Some were the same primarily because of the way I work. I think I mentioned before that I usually leave my entries one pass away from completion, which means some things (like stiffness in the spine) are left in a state that makes them easy to change. Loosening parts of the body is something that I am more aware of when I finally finish a shot. The most interesting part of the critique was the extensive talk about lip sync. I had Kenny for a mentor for 12 weeks, but because most of the short films we worked on, didn't contain dialog, lip sync was never really taught in his class. It was very helpful to hear his thoughts in this area. I heard the critique just as I was starting October's competition, and it really changed how I approached the new scene.

    Talk about one or two things from this eCritique that you are excited to go back and re-incorporate into your animation.

    Lip sync, making the mouth more readable to camera.... and making the pie blueberry. Personally I like cherry better, but it is a little too much like the color of blood.

    Is there anything you'd like to add about your thought-process or experience in September's competition?

    Because of having the baby, my workflow was far less structured than I would have liked. I never actually did a full pass during the whole process so I don't really have any planning passes. Instead, I worked entirely straight ahead and hoped for the best. This is the reason that maybe the intended focal point isn't always clear. It's hard to view the scene as a whole when you are focusing on only one second of animation at a time., and it's a weakness of this scene I think.

    Do you plan on trying for the Hat Trick? Winning a third 11 Second Club competition?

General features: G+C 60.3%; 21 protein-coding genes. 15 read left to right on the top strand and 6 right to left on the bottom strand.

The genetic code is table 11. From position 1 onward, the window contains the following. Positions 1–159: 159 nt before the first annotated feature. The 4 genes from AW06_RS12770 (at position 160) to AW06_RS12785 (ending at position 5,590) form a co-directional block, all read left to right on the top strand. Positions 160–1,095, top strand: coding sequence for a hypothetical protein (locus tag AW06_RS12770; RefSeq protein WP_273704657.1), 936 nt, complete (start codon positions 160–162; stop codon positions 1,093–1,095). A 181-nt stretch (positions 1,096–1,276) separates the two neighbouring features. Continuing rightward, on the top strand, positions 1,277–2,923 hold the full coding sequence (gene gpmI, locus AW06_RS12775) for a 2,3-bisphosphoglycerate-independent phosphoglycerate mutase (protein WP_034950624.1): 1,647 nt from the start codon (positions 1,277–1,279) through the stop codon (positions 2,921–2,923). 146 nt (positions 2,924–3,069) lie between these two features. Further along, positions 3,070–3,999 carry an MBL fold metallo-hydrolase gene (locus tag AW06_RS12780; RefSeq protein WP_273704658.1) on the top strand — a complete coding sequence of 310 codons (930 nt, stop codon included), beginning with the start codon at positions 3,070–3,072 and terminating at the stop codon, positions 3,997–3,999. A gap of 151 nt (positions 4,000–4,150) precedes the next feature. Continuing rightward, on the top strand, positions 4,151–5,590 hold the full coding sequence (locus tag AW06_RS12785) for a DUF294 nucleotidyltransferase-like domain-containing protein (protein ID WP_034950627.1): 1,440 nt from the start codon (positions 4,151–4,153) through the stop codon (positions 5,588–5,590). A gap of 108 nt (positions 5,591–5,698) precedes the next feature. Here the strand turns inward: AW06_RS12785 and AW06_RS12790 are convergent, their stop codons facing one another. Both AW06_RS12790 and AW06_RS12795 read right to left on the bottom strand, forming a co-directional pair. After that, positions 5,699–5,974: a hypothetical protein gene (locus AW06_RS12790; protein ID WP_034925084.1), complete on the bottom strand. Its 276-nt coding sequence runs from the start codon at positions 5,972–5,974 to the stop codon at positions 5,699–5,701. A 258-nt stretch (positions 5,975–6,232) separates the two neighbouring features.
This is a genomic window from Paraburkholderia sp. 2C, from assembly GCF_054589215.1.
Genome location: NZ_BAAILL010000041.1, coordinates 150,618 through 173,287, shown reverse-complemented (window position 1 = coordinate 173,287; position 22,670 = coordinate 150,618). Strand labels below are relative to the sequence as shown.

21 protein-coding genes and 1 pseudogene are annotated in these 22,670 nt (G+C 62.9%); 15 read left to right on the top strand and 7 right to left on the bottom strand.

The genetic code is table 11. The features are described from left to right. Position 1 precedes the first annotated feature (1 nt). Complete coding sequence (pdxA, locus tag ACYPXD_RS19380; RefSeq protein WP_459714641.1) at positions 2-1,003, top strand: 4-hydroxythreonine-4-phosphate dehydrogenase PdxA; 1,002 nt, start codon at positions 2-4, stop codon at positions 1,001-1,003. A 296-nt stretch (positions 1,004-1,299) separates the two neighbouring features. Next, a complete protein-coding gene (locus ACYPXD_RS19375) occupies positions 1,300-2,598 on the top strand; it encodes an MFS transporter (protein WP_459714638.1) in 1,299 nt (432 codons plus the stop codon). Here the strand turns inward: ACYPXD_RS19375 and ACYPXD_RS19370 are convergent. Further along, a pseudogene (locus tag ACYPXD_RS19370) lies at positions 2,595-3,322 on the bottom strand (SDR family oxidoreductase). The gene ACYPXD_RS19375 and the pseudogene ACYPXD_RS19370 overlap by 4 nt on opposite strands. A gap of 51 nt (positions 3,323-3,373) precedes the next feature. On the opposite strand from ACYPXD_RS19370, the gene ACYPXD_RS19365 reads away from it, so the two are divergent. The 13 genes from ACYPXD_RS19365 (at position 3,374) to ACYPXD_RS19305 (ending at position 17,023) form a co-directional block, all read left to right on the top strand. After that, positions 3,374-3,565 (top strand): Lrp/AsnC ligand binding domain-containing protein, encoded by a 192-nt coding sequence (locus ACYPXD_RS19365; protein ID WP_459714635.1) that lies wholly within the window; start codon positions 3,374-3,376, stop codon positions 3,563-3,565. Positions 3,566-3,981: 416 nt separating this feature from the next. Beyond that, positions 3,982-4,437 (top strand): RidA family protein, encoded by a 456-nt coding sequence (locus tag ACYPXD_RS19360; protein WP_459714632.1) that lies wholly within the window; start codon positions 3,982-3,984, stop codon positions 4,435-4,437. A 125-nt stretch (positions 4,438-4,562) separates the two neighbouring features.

October is already in the works, but it's not turning out that well so far. Some people have mentioned that I have a certain recognizable style, so this month I'm trying to animate like someone else would. Realistically, I think winning October is highly unlikely, but I'll be doing this contest until I get a job, and if the past is an indicator of my future, I have plenty more months ahead to try. The prizes don't get any better if you win 3, do they?

    Looking back at when you started animating eight years ago, what advice would the Tim Granberg of 2008 give to the Tim Granberg of 2000?

    When I compare the last 8 years of successes with failures, I would probably just tell me to just forget about animation completely. It's something I really enjoy doing, but most days I know I would be much happier if I could just stop doing it. Unfortunately it's in me now and I can't stop. I don't think there are any Animation Addiction organizations out there to help either. I attended an AA meeting once, but apparently AA doesn't mean "Animators Anonymous." But at least there were delicious pastries, so the evening wasn't a complete waste. If I could talk to the Bobby Beck of 2000 however, I would like to tell him to start AnimationMentor 3 years earlier. I can't help but feel that my career would be in a much more positive place if he would have told those Pixar people that he had more important things to do than animate a bunch of Monsters. The first couple of years for me were really tough, and it would have been nice to have some help back then when I much more of dreamer.

    - Tim Granberg